I was born in La Ceiba, Honduras and though I’ve lived in many cities around the world, I’ve been raised the longest in my home country and that makes me feel super grateful. Especially come Hispanic Heritage Month, as everywhere around me I see how passionate my Hispanic/Latino friends can get when they talk and discover more about their roots. ¡Y con buena razón!
So let me tell you a bit about my Honduran heritage.
I had the luck to breathe and experience my Honduran heritage within Honduras for 15 years of my life, yet is funny how I really started appreciating it only after I left the country. Throughout my travels and stays, as I studied abroad in Spain, lived in D.C. and NYC for a year, moved back to Spain, moved to LA and now to Tijuana, my Honduran heritage has been my presentation card.
Not that everything I say is related to my Honduran heritage, but I do like sharing snippets of it and it makes me happy when people know where I’m from and remember something positive. Many may only know about Honduras from the negative news the media shares, so I do try to do my fair share of showing the world that there’s more good than bad. And, especially, lots of deliciousness!
That’s why today I’ll share with you my favorite Honduran food treats – since food is my specialty. Here are just a few things which remind me of home, make me happy, proud, sometimes nostalgic but most of all help me cherish the heritage I’ve been granted. And I say I few, because there’s just so much I still need to try!
Let’s start with savory.
When you think of Honduran food you can’t miss baleadas. Baleadas are a street staple, a flour tortilla that contains refried beans, queso seco (powdered dry cheese) and sometimes mantequilla (sour cream). But the flour tortilla used in baleadas is totally different than the one you would use in burritos. It’s fluffy, stretchy, thicker, unique. And the cool thing is nowadays you can fill them with a bunch of things ranging from carne asada to plantains and yuca, so it pleases even the craziest of tastes! Baleadas are popular and loved, no wonder my most watched video is about them! Check it out:
Sopa de caracol
You ever wondered where that song came from? It’s from Honduras! And conch soup, or sopa de caracol, is my favorite soup in the whole wide world. It’s creamy and super flavorful and packed with a bunch of food. You can see how I made it in this video, following a recipe from someone in the Bay Islands. Uff. And what better way to accompany it then with TOSTONES ? (double fried plantains)
From pan de coco, to rapadura de coco, to the base of many seafood soups and ceviches, coconut is a pretty big deal in Honduras. Check out this amazing modern concoction of a conch ceviche!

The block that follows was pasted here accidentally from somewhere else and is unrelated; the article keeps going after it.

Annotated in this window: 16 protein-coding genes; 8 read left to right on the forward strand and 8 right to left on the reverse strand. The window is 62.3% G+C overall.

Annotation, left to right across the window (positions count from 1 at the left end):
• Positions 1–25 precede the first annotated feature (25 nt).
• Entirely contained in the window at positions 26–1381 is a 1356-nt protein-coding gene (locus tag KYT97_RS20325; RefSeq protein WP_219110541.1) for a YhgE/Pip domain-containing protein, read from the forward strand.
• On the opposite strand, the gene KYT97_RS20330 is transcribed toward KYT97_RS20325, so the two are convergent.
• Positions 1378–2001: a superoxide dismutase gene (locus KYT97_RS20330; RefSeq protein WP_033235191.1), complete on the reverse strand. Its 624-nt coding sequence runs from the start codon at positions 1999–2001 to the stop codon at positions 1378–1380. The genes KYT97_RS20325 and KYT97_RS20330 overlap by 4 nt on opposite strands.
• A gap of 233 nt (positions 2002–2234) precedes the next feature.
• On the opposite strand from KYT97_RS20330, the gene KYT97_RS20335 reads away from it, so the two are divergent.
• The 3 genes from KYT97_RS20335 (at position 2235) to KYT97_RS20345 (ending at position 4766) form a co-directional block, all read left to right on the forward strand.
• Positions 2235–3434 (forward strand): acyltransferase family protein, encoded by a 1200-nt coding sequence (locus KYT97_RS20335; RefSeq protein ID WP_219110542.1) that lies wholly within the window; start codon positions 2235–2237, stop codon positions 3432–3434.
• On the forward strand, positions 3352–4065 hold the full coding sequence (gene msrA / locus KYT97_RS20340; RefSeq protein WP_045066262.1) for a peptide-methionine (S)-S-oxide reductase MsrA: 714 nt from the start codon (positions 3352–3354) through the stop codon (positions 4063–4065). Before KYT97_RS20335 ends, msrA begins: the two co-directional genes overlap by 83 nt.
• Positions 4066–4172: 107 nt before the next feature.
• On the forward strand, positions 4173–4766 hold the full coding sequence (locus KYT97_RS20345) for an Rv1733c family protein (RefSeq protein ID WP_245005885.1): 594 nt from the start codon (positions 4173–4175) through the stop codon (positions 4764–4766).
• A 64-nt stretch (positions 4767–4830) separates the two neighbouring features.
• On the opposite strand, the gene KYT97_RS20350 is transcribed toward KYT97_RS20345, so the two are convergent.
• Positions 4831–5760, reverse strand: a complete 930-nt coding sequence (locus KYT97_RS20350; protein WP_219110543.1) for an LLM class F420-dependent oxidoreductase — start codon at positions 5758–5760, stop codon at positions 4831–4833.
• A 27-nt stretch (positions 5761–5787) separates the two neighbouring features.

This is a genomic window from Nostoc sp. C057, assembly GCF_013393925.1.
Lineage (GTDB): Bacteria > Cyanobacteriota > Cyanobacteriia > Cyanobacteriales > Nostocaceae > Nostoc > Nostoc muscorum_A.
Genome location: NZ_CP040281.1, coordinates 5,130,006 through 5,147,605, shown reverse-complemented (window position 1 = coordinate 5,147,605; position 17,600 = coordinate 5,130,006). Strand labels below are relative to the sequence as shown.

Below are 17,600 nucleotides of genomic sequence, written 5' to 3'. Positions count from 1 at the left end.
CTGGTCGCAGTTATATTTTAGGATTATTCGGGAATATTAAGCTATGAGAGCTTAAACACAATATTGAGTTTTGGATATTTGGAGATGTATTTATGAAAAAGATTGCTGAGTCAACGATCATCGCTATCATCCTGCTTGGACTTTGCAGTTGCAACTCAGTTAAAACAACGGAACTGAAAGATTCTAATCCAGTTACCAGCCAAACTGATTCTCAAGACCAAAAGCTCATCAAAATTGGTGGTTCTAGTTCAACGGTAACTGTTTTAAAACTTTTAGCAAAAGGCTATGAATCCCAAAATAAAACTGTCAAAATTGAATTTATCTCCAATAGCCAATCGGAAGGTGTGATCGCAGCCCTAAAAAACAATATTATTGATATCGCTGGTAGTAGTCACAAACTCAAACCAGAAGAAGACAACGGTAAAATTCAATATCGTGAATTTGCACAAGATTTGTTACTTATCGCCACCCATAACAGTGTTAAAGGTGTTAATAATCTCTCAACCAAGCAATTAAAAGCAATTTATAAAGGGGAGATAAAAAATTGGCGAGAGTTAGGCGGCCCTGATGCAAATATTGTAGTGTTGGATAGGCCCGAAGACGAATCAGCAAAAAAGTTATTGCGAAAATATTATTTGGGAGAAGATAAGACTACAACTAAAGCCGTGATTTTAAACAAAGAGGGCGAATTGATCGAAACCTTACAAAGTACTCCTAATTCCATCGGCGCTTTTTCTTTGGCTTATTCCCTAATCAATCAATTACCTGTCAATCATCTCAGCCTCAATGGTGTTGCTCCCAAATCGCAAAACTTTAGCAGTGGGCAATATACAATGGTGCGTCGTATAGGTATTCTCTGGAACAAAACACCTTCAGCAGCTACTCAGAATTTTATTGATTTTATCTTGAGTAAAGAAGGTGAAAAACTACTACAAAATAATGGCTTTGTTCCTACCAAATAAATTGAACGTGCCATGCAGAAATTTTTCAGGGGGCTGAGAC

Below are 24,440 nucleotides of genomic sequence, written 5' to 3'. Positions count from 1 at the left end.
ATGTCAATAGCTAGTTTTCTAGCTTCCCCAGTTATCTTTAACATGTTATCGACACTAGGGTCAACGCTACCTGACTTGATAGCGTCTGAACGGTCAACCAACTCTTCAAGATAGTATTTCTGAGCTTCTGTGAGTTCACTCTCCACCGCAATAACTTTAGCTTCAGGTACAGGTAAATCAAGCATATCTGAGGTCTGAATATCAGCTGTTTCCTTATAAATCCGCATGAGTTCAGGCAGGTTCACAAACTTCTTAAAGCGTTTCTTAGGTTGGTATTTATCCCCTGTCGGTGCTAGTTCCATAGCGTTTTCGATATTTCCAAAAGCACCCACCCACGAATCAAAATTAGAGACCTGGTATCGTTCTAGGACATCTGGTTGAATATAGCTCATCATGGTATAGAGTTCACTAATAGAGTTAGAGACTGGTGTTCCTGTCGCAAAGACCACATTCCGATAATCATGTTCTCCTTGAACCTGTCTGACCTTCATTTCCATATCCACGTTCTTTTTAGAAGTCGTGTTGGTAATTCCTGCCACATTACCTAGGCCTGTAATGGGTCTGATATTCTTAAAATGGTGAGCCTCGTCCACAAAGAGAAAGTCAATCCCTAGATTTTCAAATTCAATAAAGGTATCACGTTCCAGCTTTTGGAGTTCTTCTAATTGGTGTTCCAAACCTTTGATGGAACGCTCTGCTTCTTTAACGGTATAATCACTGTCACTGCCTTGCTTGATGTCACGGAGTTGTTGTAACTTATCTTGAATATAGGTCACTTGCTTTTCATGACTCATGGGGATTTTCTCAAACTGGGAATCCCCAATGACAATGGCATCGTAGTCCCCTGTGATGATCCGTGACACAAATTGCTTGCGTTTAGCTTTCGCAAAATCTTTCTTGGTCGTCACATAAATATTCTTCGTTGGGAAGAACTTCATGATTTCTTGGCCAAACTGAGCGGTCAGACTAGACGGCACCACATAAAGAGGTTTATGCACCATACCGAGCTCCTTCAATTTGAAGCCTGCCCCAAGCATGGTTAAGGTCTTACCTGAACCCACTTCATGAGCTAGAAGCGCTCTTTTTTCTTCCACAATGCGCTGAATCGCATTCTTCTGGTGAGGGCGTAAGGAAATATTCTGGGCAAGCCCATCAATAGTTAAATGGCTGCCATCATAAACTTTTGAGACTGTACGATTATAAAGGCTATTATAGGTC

Chuleta con tajadas
This fried green plantain mountain with pork chops and sauce are bomb. Nuff said.
Chicharrón con yuca (Pork rinds with yucca)
Though I’m not too fond of it, I dare to say there’s no family in Honduras that hasn’t prepared or tried this dish. It is ubiquitous from North to South.
Elotes, elotes locos
We have them asados or boiled, and we cover them with sour cream (mantequilla) and queso seco (powdered dry cheese). I once made a comparison between the Salvadorian elotes, the Mexican elotes and the Honduran elotes — guess which one won? See the video here.
Plato típico (“Traditional dish”)
They call this plato típico because it unites pretty much some of the basic items you need to make your stomach happy: refried beans, queso blanco, carne asada, chismol (Honduran way of saying “pico de gallo”), fried sweet plantains, rice or tortillas. We love meat.
This one is missing some tortillas, but it was still delicious!
And where are the sweets?
Tustacas and semitas
Tustacas are actually a mix of both savory and sweet. Made of courn flour and cuajada, with a bit of dulce de rapadura (piloncillo), they are usually eaten with a cafecito on the side, just like their friends the semitas. Semitas are the equivalent of Mexican conchas in Honduras.
Honduran horchata is very different from the more well-known Mexican horchata: for instance, it doesn’t have milk and it contains a seed that I haven’t been able to find in Mexico, semilla de morro or semilla de jícaro. Some people add crushed peanuts as well and it has a very powerful taste! You’ll see a video about it very soon!
Rosquillas en miel, leche de burra, cocadas, espumillas, alcitrones, tabletas…So many to count!
There is just too much to include in one blog post! And my mouth is watering as I type! Do you know any of these treats or think I’m missing an important one? Let me know in the comments! I think the best I could do is to keep making videos about all the delicacies Honduras has to offer, so for now I’ll leave you with a song by an inspiring Honduran singer-songwriter, Guillermo Anderson. Anderson recently passed away but through his lyrics you can still feel his love for his Honduran heritage and all the wonders we have. In this song, called “El Encarguito”, you’ll hear a lot more Honduran food items you need to try!
PSST, PSST! Don’t leave just yet:
This post is part of a cool series I’m doing with other bloggers, in which they share a bit of their Hispanic heritage as well! Please be sure to check their posts out after you’re done here, our heritages are very rich, and the best thing is that we each can carry it and showcase it in our own magnificent way!
Happy Hispanic Heritage Month!
Throughout the month, go to Inspired by Familia to get the updated schedule and follow along. Here are the wonderful Hispanic bloggers participating Mama Latina Tips, Mommy Maestra, Embracing Diversity, Your Sassy Self, Hispanic Mama, Guapologia, Mama Educa, A Vivir LA, Inspired by Familia, One Post At a Time, La Cooquette, Spicy Latina Mom, Nerdvana Kingdom, LadydeeLG